Urgent supports needed for Experience Economy
Ibec, the group that represents Irish business, has called on Government to urgently step up financial supports for organisations within the Experience Economy who are continuing to struggle in the face of ongoing Covid restrictions. This includes immediately reversing the decision to cut the rate of the Employment Wage Subsidy Scheme (EWSS).
Ibec CEO Danny McCoy said: “While business recognises its role in supporting the suppression of the Covid virus, such compliance has meant that the Experience Economy has borne the brunt of the devastating economic impact of Covid.
“Much of the Irish economy has been incredibly robust to the challenge posed by Covid, something that we expect to see reflected in this evening’s latest Exchequer figures. Government must urgently tap into these resources and provide a much-needed safety net for those concentrated pockets of businesses struggling in the Experience Economy.
“It is clear that the latest concerns around Covid have seen consumers grow more cautious and many businesses have seen a collapse in their bookings for the crucial revenue-generating festive period. Ibec has previously written to Government warning that failure to provide the necessary supports risks inducing mass closures and job losses across the country.”
Business is calling on Government specifically for:
• An extension of the Employment Wage Subsidy Scheme beyond April 2022 as this remains the single most effective fiscal support measure for businesses and maintenance of the payment level at the rates which applied in the previous Covid waves:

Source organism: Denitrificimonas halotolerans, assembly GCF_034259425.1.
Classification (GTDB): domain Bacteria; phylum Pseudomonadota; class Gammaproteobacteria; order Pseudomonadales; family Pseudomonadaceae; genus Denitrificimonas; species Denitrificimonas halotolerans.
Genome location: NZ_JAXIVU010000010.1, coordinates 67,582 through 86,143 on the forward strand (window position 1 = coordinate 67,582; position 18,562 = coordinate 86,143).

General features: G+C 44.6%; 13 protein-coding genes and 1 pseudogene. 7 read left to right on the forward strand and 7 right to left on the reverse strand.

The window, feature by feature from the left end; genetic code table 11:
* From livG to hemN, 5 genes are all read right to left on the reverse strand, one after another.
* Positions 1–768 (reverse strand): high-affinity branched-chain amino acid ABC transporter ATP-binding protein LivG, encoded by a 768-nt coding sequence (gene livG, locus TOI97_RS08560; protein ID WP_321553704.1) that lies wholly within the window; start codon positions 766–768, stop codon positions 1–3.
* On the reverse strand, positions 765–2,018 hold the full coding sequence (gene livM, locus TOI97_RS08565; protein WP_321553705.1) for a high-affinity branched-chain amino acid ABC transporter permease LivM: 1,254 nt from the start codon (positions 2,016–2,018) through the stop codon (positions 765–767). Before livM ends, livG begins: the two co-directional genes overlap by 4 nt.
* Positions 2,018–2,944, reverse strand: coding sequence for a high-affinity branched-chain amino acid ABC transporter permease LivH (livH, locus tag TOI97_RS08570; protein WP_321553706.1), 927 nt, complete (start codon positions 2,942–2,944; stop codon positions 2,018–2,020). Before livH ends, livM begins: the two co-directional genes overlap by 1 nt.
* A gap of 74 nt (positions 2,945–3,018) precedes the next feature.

• The €4 billion contingency fund identified in Budget 2022 is allocated as soon as necessary to provide continuity in fiscal support for businesses which remain impacted by Covid-19:
• Targeted extension of the commercial rates waiver for businesses impacted by Covid restrictions into 2022:
• Revenue continues to take a reasonable position on debt warehousing and extends timelines to reflect any extension of restrictions – so Period 1 end date moves from 31 December 2021 to April 30, 2022, and pro-rata on Period 2 and 3:
• Extension of the Covid Restrictions Support Scheme (CRSS) for those businesses again impacted by the latest public health restrictions:
• Delivering ongoing low cost and long maturity State backed loan schemes to ensure that firms seeking to recover post Covid are not hindered by significant and unsustainable debt burdens.
The Experience Economy encompasses hospitality, retail, travel, food, drink, tourism, entertainment, technology, events and organisations in the arts, cultural, sporting and heritage sectors. It reaches deep into the supply chain supporting business and employment encompassing many of hard to reach but critical elements of the economy and society: young people, small medium enterprises, regional and rural development, with real, tangible benefits for the Shared Island.
Pre-Covid, the Experience Economy employed over 420,000 on the island of Ireland, with every 100 jobs here supporting an additional 40 elsewhere in the economy. In addition, €4bn is spent by the Experience Economy every year on purchases of goods and services across the domestic and global economy.